The Energy 202: Biden’s choice of ex-#Michigan governor as energy secretary points to focus on #electriccars — The #Washington Post

Leaf Byers Canyon August 21, 2017.

From The Washington Post (Dino Grandoni):

President-elect Joe Biden’s choice of Jennifer Granholm to be his energy secretary is a sign the president-elect’s team will try to spur automakers to sell cars that need little to no gasoline.

The relationship that Granholm, the former two-term governor of Michigan, has with Detroit automakers may prove crucial to the incoming administration’s effort to cut climate-warming emissions spewing from the millions of cars and trucks on American roads.

Biden intends to nominate Granholm to run the sprawling department also responsible for overseeing the nuclear weapons arsenal and managing radioactive waste, Will Englund, Juliet Eilperin and I report.

Cleaning up the transportation sector, now the largest source of greenhouse gas pollution in the United States, will be critical to meeting Biden’s lofty goal of net-zero emissions by the middle of the century.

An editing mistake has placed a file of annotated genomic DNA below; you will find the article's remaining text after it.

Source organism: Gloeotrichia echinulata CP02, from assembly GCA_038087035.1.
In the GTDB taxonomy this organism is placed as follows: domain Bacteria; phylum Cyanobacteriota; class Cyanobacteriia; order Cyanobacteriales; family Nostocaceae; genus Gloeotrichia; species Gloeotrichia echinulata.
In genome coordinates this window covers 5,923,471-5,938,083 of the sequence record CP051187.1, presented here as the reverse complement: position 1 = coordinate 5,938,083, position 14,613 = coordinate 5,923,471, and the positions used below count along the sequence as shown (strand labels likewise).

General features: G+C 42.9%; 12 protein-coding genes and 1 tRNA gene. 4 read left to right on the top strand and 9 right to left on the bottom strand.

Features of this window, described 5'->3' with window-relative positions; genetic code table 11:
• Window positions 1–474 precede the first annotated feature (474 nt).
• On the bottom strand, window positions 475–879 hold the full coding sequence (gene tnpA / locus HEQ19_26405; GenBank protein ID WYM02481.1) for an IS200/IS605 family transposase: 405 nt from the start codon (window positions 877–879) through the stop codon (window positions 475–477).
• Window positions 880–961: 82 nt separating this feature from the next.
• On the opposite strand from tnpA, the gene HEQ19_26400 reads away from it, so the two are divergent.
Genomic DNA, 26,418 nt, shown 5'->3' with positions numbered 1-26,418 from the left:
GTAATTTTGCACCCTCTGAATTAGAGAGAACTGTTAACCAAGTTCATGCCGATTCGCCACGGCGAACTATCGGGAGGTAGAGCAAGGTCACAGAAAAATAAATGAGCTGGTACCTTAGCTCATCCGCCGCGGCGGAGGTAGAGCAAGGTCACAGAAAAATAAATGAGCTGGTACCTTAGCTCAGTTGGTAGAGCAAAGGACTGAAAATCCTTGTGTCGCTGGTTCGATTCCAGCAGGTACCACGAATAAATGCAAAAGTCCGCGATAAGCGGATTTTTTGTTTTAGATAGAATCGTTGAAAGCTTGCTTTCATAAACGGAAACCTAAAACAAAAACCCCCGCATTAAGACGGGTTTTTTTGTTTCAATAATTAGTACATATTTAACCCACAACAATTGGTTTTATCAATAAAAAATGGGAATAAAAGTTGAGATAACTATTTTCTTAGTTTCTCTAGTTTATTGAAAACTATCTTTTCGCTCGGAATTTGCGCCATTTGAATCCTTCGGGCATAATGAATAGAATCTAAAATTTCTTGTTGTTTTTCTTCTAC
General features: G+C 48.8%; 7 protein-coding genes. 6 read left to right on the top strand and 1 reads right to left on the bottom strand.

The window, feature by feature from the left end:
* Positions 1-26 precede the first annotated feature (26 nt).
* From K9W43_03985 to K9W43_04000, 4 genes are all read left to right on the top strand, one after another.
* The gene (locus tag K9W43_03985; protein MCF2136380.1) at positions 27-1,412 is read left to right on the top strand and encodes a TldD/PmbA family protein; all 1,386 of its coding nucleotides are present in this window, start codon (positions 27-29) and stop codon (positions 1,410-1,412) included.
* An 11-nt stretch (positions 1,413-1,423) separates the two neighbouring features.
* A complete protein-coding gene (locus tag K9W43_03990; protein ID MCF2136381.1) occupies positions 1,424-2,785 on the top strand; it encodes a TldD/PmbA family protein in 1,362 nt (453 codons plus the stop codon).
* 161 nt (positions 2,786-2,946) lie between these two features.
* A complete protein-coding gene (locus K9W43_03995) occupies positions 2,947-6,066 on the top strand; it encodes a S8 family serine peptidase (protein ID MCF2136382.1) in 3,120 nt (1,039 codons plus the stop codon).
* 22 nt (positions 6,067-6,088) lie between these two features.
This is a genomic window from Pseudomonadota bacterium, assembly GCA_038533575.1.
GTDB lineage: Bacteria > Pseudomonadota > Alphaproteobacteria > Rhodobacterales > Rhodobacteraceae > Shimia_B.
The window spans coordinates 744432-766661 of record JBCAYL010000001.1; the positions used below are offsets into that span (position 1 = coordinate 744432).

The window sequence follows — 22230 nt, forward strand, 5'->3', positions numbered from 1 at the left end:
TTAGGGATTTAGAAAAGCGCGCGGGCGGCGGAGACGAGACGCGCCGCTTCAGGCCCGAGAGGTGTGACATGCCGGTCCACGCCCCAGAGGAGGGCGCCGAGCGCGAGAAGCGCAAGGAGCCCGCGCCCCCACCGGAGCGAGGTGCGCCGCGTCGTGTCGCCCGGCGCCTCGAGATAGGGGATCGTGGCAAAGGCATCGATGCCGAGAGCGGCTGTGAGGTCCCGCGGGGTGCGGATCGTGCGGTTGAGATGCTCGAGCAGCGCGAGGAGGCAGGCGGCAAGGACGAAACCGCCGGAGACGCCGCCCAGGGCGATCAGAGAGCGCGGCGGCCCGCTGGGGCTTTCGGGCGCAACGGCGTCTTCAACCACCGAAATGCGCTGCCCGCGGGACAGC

Biden, the son of a car salesman, pitched no- and low-emissions vehicles not only as a way to combat climate change, but also to create domestic manufacturing jobs. To preserve Michigan’s industrial base undercut by foreign competition, Granholm has also become a vocal proponent of building electric vehicles at home…

The Transportation Department – which under Biden will be run by former South Bend. Ind., mayor Pete Buttigieg, our colleagues Michael Laris, Ian Duncan and Seung Min Kim also reported Tuesday – has “transportation” in its name.

But it is the Energy Department that is the main funder of research into the battery technology responsible for a potential transition to electric vehicles…

During the campaign, Biden promised to install 500,000 electric vehicle charging stations by 2030, provide bigger tax breaks to those who purchase electric vehicles and to tighten fuel-efficiency standards on new cars and trucks…

Today, electric vehicles make up less than 2 percent of new cars and SUVs sold each year domestically. But GM, Ford and other automakers have told investors they plan to build out their fleets of electric vehicles in coming years.

Leave a Reply